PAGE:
It appears that more property owners are listing their homes for short-term letting today compared with a year ago in order to make a quick buck before an effective ban comes into force in summer.
While unpalatable to those in homeless accommodation, or families struggling to find affordable homes, it's not the fault of these owners that the housing sector is completely unfit for purpose.
Their concern is making money until short-term lets are subject to new regulations, and the window to do so is closing.
Key to ensuring that people living in cities, and not just visiting, can rent accommodation are the powers and resources that will be granted to local authorities to police the new arrangements.
There will also be a need to support officials who refuse permission to let on a short-term basis, and councils should probably prepare themselves for legal battles ahead.
People are absolutely correct to fume about the growth of a lucrative short-term letting market as the most profound housing crisis in living memory continues apace.
It's true that some who own multiple properties refuse to let to ordinary workers and students, but that's their right. It's not their fault the State has failed to provide housing since the crash.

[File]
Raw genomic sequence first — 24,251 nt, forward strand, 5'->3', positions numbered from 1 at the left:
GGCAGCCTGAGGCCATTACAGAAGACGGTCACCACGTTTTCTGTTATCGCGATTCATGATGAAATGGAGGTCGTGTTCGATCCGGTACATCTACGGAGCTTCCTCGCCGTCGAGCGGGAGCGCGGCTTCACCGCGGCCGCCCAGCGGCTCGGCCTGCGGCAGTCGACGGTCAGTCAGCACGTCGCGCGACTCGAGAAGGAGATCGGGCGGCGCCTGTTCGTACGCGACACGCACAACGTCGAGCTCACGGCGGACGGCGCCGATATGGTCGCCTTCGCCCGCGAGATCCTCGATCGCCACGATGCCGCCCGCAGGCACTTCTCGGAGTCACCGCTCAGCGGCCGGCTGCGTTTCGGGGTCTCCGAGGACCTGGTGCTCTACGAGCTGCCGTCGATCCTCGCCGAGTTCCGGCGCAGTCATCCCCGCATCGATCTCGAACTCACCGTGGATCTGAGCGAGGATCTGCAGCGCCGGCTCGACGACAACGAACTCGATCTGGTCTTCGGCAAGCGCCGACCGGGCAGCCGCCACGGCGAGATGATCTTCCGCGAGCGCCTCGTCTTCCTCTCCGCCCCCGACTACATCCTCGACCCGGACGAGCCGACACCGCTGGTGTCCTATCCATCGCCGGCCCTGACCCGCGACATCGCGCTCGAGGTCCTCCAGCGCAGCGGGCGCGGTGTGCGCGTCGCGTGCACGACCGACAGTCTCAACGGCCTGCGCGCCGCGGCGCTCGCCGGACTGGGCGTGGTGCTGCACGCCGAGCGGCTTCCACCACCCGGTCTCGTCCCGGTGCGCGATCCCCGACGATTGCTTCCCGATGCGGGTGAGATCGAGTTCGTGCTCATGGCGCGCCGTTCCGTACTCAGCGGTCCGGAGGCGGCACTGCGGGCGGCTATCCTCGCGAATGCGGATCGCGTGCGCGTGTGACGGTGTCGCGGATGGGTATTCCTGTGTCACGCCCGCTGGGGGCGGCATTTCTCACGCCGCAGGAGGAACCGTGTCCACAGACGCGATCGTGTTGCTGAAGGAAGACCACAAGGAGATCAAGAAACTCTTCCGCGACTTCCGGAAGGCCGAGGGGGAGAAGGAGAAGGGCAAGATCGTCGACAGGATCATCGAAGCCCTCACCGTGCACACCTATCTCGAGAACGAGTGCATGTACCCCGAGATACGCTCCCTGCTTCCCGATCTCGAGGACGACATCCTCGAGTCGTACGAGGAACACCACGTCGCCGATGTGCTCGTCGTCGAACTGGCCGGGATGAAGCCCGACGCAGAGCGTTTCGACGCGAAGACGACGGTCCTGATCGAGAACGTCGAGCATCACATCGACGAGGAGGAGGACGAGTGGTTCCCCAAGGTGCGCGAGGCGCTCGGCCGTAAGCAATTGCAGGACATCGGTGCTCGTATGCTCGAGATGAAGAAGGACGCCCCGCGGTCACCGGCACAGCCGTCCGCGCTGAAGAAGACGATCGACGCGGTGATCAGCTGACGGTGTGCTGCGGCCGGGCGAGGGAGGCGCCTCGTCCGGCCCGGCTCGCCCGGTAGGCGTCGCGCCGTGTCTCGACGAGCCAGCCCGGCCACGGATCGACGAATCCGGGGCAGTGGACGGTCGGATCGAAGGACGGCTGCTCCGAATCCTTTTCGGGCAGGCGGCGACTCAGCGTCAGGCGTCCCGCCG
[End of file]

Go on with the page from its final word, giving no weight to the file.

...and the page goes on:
Of course, even if the new regulations restrict the ability of owners to do as they see fit with their properties, it's far from certain that sizeable numbers of additional homes will become available to 'ordinary' workers and families, and what difference they will make.
The most recent figures show just under 40,000 households are on social housing waiting lists in our five cities.
The AirDNA analysis suggests that just under 5,900 properties are let on a short-term basis in these same locations. Would utilising these units solve the council housing crisis?
In a time when any property coming onto the rental market is welcomed, it would certainly make a valuable contribution, but - as the data shows - some of these Airbnb properties are large with five or more bedrooms, entirely unsuitable for most modern household sizes.
In addition, many are in areas of high demand in our main cities where rents are at a premium anyway.
It's highly likely that the State-imposed limits on rent subsidy would not cover the cost of securing these homes, and if a local authority were to suggest purchasing them for council housing, the price to be paid would probably be criticised and represent poor value for public money.
That's not to say that unfettered growth of the sector is a good thing. Clearly, the focus should be on providing good quality, affordable accommodation to those living in a city and not being solely concerned with a tourist market.
The Airbnb regulations should have been introduced at least a year ago, but better late than never. The problem is the State has largely ignored this problem until relatively recently. That's not the fault of property owners engaged in short-term lettings.